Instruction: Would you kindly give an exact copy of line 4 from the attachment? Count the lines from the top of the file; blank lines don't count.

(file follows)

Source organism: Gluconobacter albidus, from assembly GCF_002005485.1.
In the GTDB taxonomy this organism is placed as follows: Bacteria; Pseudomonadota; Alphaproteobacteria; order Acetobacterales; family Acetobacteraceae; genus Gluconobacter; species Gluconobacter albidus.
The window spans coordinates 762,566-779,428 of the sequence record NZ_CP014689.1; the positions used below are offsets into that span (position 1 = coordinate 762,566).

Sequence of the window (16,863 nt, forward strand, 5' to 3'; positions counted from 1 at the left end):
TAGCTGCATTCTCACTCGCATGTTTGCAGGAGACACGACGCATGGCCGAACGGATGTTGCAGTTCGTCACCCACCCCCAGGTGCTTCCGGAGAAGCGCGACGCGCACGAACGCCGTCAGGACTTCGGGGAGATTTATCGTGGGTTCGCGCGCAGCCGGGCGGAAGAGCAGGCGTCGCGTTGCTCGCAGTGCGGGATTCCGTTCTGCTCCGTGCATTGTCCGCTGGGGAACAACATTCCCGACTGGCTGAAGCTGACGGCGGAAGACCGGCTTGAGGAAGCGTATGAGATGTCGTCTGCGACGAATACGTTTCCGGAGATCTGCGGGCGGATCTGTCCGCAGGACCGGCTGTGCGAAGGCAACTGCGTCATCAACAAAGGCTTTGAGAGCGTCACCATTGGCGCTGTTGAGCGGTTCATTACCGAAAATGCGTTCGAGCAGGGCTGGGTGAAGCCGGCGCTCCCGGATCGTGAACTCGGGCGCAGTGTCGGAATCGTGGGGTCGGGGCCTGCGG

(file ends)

Sequence of the window (16,863 nt, forward strand, 5' to 3'; positions counted from 1 at the left end):